No Better Biew

 Embracing the Future

Stephen A. Mazurak

Ever since 2008 you and your partner have struggled to keep your law practice afloat. You had to lay off your promising associate and a very good paralegal, cut your library and technology services and reduced the draw that you and your partner were taking. While you have been able to meet expenses things have been tight. Slowly, your practice has begun to improve and you have been able to renew contributions to your pension plans as well as putting a little aside as a contingency fund. But you have decided to be conservative in the cases that you take and hesitant to take on any new clients unless you can be assured that they will be able to pay for your services in a timely manner. 2014 may be the year that you finally fully recover and think about hiring a paralegal and maybe an associate if you can be sure that you will realize a net gain in revenues over their costs.

Last week a new client with substantial means and an excellent breach of contract case hired your firm to handle the substantial piece of litigation. The client indicated that it was unhappy with the services it had been receiving from its existing outside law firm and if you do an excellent job on this piece of litigation the client will be willing to retain you for all of its litigation. At the same time the local pro bono committee of your bar association has asked you to take a case without charge for a particular lawsuit that you find interesting and of importance to the public good. But you are going to need some help to adequately represent both of these new clients.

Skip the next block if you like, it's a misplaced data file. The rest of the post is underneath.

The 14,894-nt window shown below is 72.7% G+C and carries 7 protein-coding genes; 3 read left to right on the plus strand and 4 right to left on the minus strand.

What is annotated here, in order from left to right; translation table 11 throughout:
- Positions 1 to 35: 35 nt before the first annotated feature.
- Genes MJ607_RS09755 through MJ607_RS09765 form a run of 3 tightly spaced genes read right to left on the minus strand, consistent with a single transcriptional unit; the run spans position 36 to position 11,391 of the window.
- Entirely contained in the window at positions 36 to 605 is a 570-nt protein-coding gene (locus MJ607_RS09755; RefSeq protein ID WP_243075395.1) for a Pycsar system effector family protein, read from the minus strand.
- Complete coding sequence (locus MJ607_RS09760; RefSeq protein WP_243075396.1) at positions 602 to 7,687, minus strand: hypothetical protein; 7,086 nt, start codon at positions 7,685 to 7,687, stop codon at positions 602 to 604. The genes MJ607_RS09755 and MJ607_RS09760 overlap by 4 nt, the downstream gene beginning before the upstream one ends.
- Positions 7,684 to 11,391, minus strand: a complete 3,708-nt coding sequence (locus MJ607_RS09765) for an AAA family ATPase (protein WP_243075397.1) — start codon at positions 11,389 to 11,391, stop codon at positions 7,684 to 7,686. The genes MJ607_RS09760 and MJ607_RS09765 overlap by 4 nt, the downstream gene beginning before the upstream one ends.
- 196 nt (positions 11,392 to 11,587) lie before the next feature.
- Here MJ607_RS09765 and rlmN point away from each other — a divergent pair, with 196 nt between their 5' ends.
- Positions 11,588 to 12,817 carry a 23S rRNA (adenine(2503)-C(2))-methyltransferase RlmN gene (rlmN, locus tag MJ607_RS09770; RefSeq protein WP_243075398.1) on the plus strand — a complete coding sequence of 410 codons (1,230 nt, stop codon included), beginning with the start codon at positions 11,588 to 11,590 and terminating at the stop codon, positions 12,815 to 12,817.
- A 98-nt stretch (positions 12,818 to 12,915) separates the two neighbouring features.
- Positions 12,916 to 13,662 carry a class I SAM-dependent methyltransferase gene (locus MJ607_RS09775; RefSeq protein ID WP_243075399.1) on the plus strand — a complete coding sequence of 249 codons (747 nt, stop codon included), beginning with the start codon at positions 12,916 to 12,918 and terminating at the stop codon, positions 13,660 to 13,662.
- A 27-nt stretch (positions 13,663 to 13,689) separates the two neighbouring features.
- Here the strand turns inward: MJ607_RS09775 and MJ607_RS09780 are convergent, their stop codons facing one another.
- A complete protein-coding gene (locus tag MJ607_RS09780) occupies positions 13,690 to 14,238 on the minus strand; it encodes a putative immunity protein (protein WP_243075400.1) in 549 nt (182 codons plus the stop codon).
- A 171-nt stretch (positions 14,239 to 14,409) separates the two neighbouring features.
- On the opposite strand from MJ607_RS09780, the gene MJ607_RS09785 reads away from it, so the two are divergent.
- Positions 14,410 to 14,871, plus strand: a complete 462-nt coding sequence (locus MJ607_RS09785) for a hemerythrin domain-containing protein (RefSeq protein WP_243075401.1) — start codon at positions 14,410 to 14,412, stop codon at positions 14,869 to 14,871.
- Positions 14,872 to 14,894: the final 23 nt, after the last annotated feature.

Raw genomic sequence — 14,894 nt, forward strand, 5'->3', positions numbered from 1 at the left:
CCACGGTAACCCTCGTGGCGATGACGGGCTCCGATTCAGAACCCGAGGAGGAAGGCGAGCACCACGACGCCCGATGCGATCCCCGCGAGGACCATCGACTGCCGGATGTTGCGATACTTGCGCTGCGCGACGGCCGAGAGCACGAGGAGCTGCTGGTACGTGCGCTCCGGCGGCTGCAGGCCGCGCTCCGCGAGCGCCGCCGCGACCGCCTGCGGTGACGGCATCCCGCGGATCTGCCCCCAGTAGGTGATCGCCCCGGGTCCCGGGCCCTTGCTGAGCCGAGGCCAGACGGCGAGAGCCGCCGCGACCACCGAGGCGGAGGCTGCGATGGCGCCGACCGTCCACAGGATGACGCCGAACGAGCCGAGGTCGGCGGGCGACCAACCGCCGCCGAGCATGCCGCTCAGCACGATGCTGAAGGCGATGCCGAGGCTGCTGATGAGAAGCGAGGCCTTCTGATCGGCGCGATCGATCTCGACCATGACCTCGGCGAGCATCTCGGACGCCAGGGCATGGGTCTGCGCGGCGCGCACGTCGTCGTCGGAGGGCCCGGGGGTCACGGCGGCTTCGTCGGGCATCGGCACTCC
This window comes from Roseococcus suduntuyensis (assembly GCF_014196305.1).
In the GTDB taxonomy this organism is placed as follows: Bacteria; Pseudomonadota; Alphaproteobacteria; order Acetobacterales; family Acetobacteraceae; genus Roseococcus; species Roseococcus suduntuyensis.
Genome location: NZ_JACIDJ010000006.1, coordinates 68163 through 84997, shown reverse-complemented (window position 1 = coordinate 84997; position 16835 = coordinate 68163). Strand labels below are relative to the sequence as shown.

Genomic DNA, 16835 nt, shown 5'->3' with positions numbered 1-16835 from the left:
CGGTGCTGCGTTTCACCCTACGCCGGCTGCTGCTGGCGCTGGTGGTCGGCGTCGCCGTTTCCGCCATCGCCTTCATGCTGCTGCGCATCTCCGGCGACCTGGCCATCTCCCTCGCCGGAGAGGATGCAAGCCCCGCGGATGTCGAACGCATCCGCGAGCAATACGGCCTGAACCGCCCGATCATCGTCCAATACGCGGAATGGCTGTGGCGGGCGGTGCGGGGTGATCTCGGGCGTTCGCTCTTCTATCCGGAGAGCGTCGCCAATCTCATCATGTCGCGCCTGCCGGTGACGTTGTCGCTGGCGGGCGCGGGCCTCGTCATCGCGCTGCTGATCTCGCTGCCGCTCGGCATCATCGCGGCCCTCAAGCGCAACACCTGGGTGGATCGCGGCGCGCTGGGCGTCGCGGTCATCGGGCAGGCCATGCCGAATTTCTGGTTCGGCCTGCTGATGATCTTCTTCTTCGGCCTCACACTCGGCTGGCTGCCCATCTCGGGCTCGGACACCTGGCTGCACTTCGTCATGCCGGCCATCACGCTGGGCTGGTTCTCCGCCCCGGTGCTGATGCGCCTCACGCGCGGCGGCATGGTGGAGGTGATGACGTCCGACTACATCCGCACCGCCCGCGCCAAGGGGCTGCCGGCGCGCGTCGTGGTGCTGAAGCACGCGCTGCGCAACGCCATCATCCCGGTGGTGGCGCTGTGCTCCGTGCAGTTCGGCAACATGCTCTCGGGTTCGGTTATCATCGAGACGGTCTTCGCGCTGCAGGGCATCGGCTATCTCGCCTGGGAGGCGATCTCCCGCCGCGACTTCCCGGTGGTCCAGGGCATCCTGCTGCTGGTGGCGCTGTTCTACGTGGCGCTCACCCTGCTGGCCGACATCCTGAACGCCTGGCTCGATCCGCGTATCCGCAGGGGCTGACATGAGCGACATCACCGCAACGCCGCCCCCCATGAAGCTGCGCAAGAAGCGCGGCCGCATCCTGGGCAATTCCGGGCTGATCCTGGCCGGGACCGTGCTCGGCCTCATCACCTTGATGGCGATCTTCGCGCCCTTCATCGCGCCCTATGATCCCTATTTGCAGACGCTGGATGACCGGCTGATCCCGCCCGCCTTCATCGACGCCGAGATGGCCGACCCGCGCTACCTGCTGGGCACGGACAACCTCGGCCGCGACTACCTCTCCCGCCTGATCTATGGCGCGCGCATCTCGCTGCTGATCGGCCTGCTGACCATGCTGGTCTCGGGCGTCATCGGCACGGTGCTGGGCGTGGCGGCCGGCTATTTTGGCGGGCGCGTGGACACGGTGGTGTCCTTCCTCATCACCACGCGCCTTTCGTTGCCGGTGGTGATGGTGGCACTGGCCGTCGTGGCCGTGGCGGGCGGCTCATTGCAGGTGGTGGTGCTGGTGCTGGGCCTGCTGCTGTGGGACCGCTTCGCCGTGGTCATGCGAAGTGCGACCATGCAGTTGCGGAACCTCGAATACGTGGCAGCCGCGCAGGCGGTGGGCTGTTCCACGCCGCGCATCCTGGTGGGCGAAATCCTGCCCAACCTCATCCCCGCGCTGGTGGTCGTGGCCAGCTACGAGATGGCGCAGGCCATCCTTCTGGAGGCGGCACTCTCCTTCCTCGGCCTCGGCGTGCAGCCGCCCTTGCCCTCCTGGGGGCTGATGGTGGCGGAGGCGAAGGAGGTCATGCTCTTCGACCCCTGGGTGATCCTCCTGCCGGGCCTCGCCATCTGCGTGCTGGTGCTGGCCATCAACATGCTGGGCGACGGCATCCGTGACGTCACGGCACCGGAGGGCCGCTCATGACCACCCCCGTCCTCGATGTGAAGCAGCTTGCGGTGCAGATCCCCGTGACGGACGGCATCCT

You received last week a resume from a recent graduate of a fine law school who has just taken the bar examination and is waiting for her results. She has advised you that while she would like to be paid something for any work that she does, she is willing to be an unpaid intern for you until she receives her bar results so that she doesn’t “waste” her time pending those results. In addition, you have just spoken to an assistant dean at your local law school who has advised you that there is a student who needs to obtain some practical experience to obtain credit needed for graduation and wonders if your firm would permit the student to be at your office for 10-15 hours a week during this semester. The dean advises you that the internship must be without pay since the student is earning credit towards graduation and the ABA does not permit the law school to award credit for an internship if that student is also compensated for his time.